In conclusion, numerous in vitro studies and one in vivo trial
demonstrate the antioxidant potential of Cinnamomum cassia
and C. zeylanicum. However, the in vivo data are scarce and
no human data are available to confirm the beneficial effects of
cinnamon with respect to its antioxidant properties. Halvorsen
et al. (2006) generated a ranked food table with values for total
content of redox-active compounds (i.e., antioxidants). Ground
cinnamon ranked fourth with regard to total antioxidant content
(17.647 mM/100 g) but was not among the 50 foods with the
highest antioxidant contents per serving size. Based on the work
of Wu et al. (2004), the USDA published the oxygen radical
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826 J. GRUENWALD ET AL.
absorbance capacity (ORAC) of selected foods. Both lipophilic
(L-ORAC) and hydrophilic (H-ORAC) antioxidant capacities
were determined. Ground cinnamon had values of 34.53 µMof
Trolox equivalent (TE)/g and 2640.83 µM TE/g for L- and H-
ORAC, respectively. Total ORAC was 2675.36 µM TE/g. These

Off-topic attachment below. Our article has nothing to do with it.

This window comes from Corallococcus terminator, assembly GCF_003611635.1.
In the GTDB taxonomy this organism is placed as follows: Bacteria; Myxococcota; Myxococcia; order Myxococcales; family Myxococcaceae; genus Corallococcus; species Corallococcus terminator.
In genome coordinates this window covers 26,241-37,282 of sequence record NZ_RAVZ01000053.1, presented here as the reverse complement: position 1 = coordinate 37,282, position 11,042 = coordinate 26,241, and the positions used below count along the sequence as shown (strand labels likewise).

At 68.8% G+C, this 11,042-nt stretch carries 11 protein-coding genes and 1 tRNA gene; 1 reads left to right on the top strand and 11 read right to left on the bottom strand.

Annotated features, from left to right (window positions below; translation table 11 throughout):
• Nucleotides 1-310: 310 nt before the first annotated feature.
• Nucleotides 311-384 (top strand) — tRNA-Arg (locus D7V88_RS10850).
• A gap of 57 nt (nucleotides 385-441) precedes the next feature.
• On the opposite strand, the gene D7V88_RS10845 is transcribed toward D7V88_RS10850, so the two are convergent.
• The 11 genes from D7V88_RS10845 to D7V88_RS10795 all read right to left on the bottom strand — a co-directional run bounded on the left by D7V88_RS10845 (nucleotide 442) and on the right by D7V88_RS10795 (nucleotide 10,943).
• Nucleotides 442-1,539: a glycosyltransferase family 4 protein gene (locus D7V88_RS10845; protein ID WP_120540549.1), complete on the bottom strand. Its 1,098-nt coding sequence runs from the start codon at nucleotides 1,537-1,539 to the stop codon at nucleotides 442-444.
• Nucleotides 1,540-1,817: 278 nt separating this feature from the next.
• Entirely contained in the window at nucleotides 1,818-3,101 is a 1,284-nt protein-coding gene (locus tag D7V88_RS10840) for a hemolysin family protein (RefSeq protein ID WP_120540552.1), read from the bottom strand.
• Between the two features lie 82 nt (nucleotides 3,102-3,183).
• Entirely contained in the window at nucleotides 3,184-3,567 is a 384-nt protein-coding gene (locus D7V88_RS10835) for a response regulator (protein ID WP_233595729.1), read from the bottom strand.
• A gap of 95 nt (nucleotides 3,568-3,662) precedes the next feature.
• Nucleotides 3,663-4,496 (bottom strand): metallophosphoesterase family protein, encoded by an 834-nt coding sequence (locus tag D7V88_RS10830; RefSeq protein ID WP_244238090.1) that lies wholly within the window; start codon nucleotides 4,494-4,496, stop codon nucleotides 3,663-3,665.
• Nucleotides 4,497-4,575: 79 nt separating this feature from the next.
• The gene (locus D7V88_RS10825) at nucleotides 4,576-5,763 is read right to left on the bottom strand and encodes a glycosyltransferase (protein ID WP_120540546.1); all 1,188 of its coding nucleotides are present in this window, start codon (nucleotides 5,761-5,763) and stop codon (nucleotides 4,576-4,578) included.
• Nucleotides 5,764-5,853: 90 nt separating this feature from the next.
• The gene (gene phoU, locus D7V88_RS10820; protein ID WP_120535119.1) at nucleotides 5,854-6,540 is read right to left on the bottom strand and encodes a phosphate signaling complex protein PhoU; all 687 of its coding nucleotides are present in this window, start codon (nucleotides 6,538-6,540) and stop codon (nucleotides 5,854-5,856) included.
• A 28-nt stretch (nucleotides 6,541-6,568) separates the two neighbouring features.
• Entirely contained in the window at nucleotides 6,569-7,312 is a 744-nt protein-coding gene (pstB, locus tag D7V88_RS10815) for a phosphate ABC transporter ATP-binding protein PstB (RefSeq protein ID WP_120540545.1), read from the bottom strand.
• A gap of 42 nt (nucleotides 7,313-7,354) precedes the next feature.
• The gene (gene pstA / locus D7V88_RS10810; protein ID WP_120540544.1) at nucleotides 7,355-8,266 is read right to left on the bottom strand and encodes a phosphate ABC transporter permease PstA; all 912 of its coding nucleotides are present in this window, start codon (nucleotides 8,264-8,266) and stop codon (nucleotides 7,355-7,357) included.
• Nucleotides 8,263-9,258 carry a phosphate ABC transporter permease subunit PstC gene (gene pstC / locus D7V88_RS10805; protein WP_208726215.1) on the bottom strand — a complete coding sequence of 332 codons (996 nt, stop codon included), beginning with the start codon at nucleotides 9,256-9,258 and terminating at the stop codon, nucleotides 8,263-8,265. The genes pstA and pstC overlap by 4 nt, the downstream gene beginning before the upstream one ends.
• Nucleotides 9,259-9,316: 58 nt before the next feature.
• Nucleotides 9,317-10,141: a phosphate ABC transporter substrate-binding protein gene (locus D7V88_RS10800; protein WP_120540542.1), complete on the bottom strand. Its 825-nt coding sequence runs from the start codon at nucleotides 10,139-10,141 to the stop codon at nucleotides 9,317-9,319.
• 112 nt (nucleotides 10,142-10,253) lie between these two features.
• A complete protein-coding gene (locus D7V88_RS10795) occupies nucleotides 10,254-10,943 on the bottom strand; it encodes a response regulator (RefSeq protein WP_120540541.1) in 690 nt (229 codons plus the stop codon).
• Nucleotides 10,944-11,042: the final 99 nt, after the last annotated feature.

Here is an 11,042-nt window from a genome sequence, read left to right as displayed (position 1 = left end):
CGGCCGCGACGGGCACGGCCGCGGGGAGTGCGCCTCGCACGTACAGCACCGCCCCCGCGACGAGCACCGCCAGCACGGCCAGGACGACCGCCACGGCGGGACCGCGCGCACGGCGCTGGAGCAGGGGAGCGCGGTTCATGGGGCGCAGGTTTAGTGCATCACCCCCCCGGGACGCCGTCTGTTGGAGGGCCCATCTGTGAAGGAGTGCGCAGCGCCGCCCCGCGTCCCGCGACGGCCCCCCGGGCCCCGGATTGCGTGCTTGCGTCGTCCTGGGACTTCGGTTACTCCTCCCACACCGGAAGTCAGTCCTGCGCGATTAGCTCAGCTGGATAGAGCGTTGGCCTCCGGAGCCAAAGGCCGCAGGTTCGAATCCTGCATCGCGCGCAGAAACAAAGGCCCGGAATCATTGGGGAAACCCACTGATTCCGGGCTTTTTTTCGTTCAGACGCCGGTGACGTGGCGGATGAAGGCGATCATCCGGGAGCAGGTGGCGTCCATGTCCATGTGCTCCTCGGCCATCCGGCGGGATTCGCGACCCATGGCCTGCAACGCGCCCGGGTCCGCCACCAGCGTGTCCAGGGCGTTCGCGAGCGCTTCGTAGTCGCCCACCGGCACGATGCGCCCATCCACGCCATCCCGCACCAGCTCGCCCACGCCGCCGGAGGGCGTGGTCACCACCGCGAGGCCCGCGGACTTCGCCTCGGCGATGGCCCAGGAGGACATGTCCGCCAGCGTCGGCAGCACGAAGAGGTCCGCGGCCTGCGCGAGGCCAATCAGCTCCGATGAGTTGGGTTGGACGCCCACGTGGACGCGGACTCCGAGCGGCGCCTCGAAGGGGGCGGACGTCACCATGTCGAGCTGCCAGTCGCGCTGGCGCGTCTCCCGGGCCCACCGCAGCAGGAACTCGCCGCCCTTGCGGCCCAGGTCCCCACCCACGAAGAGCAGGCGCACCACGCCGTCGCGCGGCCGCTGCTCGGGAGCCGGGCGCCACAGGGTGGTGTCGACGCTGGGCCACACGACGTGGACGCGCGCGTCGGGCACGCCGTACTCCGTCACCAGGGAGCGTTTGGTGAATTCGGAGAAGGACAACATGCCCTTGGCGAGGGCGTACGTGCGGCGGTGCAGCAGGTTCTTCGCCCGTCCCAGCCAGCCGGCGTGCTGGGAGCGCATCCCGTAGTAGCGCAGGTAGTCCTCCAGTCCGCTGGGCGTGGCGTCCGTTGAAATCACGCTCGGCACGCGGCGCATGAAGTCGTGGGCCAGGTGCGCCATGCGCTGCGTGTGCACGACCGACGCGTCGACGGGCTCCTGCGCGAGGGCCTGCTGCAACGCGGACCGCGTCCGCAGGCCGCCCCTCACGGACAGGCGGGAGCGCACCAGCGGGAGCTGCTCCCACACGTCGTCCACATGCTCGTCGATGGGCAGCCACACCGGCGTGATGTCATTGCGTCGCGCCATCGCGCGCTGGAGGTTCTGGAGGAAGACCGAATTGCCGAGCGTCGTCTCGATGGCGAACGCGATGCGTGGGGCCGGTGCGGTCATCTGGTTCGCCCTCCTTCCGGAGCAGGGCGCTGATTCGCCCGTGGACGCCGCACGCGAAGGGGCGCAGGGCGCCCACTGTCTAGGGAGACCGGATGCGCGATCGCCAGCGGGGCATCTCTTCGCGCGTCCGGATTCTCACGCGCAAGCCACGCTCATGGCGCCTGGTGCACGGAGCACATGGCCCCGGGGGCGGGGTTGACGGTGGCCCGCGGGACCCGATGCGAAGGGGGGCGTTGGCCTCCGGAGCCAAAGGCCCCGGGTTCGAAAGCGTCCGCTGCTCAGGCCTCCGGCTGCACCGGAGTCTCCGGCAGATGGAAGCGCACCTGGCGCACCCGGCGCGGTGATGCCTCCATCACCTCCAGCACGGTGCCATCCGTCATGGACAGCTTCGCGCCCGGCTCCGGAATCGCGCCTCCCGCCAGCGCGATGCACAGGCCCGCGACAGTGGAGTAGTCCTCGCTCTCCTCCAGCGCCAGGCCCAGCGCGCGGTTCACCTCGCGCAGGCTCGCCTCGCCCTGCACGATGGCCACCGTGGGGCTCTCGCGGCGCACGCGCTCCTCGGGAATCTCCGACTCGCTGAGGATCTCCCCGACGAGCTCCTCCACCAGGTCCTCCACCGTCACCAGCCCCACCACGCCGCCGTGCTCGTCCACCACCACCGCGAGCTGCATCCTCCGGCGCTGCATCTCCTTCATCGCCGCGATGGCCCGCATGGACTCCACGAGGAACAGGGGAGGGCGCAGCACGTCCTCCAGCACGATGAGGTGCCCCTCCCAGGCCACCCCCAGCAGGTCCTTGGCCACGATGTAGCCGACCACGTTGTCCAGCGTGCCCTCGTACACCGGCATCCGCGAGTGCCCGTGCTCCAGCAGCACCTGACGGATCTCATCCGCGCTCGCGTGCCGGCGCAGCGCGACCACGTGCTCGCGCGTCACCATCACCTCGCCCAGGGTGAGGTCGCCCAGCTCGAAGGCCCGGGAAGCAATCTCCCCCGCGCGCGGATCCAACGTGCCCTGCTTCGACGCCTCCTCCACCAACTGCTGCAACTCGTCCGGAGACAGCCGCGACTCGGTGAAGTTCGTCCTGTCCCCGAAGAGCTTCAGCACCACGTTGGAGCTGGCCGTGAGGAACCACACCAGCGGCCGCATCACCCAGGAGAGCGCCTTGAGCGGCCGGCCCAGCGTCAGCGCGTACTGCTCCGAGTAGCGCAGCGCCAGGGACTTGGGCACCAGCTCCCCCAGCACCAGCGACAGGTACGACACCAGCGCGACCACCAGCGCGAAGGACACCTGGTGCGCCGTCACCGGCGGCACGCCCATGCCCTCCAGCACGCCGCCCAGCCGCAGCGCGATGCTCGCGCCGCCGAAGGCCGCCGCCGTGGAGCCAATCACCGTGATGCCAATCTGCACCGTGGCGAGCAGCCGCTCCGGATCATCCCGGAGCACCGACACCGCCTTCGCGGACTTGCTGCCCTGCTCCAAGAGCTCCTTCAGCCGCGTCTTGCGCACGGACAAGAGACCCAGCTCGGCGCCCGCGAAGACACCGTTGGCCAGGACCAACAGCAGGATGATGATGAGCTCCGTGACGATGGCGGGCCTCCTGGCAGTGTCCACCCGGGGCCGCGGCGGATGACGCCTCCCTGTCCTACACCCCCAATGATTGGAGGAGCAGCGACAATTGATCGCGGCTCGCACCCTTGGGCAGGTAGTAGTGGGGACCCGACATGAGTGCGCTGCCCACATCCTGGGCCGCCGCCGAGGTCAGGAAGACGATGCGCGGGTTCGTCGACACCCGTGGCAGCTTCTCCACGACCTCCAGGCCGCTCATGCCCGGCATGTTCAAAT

data show that cinnamon used as a spice has potentially high
antioxidant content, and can contribute to the total antioxidant
content of the diet.
Antitumor Properties
As has been stated above, antitumor and anti-cancer prop-
erties of a substance are closely related to its antioxidant and
immunomodulatory properties. Studies on the antioxidant and
immunomodulatory properties of C. zeylanicum and C. cassia
may imply antitumor properties. However, additional studies
on cinnamon bark and its main constituent cinnamaldehyde are
needed in order to investigate their precise antitumor properties.
Ka et al. (2003) investigated the effects of cinnamaldehyde on
the cytotoxicity, induction of apoptosis and putative pathways of
its actions in human promyelocytic leukemia cells. Cinnamalde-
hyde was a potent inducer of apoptosis in these studies. The
authors concluded that the anticancer effects of cinnamalde-
hyde result from induction of reactive oxygen species (ROS)-
mediated mitochondrial permeability transition and resultant
cytochrome C release. Nishida et al. (2003) found that C. cassia
induced death of HL-60 cells as demonstrated by the reduc-
tion of mitochondrial transmembrane potential and increased
caspase-3 activity. According to the authors, the apoptosis in-
duced by C. cassia occurred via the mitochondrial route and
the apoptosis-conducting mechanism acted through a cascade
involving caspase-3.
Kwon et al. (1998) synthesized cinnamaldehydes and re-
lated compounds from various cinnamic acids based on the
2-hydroxycinnamaldehyde isolated from the bark of C. cassia.
Cinnamic acid, cinnamates, and cinnamyl alcohols did not show
cytotoxicity against several human solid tumor cells. HCT15 and
SK-MEL-2 cells, however, were much more sensitive to these
cinnamaldehyde analogues. Cytotoxicity of the saturated alde-